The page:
People love to see the band they are hearing. I know when I am researching a new band, I’ll listen to all their music, and if I like it, then I check them out on YouTube. I want to see who I’m hearing. If you have an electric personality like Well Hung Heart or a passionate artist like The Glass Child, you have an advantage over your peers. People are drawn to those types of personalities. Use that to your advantage.
And here’s another thing to remember, don’t let your videos be too rough. Your recordings don’t have to be fantastic quality, but they do need to be good enough that you can actually hear what’s going on. It’s all about the music, so if the video is choppy, personally, that’s not all that important. The audio is what is important.
THIS IS IMPORTANT! DO NOT SKIP THIS!
After you have put your music on ReverbNation, SoundCloud, and Bandcamp, you will have the irresistible urge to charge people to download your music. DO NOT CHARGE THEM ANYTHING! You can certainly accept donations, but do not charge them to download your music. Think about it like this:
When you share something on Facebook or Twitter, say, a funny picture or a great website (like MarsBands) it may go viral and get 1,000s of “Likes” or ReTweets. Now, if you had to pay money to share that funny picture or great website, how many “Likes” and ReTweets do you think you’d get? Think it will go viral? Not a chance. People love free stuff. They love free stuff even more if it’s good. You WANT people to share your music, and you don’t want ANY of them to be cautious about it. You put a price tag on your music – even one penny – you will turn a lot of people away.
Turn on the radio and you’ll hear crap like Katy Perry, Kesha, and Gaga. Do you think the bulk of their money comes from selling their music or playing shows? If you said from selling music, you’re dead wrong. On average, music sales account for around 5% of a musician’s income. They make a TON of money playing a sold out show. That’s why they play so many shows – all over the world – and only come out with an album once a year. If you think you are going to get rich selling your music, you are very, very wrong and you need to get that thought out of your head immediately. Playing shows is what will pay your bills. Music sales will get you a cup of coffee a week – at best.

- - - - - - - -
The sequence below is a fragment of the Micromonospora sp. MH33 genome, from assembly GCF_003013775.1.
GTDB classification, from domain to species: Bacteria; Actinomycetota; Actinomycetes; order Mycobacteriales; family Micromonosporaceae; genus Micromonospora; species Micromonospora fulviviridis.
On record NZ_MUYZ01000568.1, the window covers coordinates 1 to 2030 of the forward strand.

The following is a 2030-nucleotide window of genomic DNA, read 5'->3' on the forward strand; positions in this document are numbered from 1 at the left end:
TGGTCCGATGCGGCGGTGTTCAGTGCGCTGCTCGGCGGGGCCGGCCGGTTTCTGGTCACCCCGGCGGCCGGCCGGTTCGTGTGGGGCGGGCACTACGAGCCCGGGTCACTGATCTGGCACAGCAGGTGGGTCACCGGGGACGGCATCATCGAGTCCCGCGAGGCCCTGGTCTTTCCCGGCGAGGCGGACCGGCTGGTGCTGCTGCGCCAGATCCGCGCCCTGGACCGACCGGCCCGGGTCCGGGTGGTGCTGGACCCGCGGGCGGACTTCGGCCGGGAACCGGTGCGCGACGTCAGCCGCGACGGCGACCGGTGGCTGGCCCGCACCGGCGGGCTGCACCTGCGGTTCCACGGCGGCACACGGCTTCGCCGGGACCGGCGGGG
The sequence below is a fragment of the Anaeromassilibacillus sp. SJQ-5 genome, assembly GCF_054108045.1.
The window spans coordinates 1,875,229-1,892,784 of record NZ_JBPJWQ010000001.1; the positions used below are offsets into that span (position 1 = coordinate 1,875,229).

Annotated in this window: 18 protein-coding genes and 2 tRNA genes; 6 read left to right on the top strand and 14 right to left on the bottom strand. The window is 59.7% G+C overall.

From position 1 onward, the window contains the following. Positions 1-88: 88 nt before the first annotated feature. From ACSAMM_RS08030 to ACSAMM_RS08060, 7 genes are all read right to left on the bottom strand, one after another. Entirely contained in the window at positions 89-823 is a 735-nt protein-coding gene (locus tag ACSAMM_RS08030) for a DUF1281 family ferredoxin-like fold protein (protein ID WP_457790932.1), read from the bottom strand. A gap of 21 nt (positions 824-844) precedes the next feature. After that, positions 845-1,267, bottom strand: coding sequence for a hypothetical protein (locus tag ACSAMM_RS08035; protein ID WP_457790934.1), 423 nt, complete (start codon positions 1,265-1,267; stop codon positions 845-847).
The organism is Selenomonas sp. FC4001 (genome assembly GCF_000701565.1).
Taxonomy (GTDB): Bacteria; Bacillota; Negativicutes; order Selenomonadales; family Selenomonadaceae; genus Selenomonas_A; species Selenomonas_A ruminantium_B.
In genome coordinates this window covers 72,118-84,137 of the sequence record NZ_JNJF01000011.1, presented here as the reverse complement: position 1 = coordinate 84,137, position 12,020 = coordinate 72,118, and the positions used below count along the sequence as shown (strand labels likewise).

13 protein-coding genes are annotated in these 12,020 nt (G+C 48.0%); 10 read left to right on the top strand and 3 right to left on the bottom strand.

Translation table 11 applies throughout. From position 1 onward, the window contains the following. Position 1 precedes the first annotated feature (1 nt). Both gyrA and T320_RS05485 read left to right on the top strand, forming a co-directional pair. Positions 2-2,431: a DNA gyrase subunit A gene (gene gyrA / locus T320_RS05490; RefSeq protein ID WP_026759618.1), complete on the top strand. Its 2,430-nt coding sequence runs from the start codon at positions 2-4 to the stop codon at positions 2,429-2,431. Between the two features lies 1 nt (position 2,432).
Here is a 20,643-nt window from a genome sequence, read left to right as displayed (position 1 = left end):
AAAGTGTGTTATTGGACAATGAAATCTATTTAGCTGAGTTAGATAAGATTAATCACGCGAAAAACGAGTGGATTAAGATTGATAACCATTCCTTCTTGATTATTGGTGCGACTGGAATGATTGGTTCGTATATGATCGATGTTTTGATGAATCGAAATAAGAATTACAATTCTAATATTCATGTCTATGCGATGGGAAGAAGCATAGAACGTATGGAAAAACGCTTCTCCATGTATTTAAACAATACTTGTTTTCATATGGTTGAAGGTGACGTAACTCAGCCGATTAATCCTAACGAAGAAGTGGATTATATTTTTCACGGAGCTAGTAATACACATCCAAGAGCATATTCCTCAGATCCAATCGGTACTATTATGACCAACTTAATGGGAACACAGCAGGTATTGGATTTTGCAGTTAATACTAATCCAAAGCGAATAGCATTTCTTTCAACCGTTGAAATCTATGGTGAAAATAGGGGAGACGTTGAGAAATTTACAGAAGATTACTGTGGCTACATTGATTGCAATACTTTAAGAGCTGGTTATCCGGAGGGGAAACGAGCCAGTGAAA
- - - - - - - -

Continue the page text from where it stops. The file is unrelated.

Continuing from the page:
Another great way to get your name out there and have people start to notice you is by joining forums. There are tons of them (Drowned in Sound comes to mind). Join them, look for the appropriate places to post your band’s info, and start socializing with other members. Many forums let you create a personal signature to append to all posts you make on the forum. Put your band’s website and name in that signature. Start leaving as many posts as you can without being spammy. Leave a relevant comment. They will get rid of you if all you’re doing is spamming.
You will undoubtedly want to reach your fans at some point. Don’t you want them to know when and where your next show is? Don’t you want them to know when your next single/EP/album is coming out? Trying to reach them on Facebook is a crap-shoot. Your fans don’t necessarily get to see everything you post. Facebook ultimately decides who sees what and when. And Twitter is nearly impossible to reach your fans on a consistent basis. You need a mailing list. You can make one relatively easily to put on your website.
Having a mailing list on your website is a must. You can also sign up for ReverbNation’s, but it has a max of 500 subscribers and then you have to start paying. But people are often reluctant to just give away their email address. They don’t like spam. So you’ll have to bribe them. This is where you can give away a song or even a full EP or album. The trick is, make sure the people on your mailing list find out whatever news or exciting stuff is going on with your music before you share it on any social media sites. That’s one of the perks of signing up to a mailing list. Exclusive information before everyone else knows it. Makes them feel special.
You are on page 3 – You’re the Best Thing Since Sliced Bread!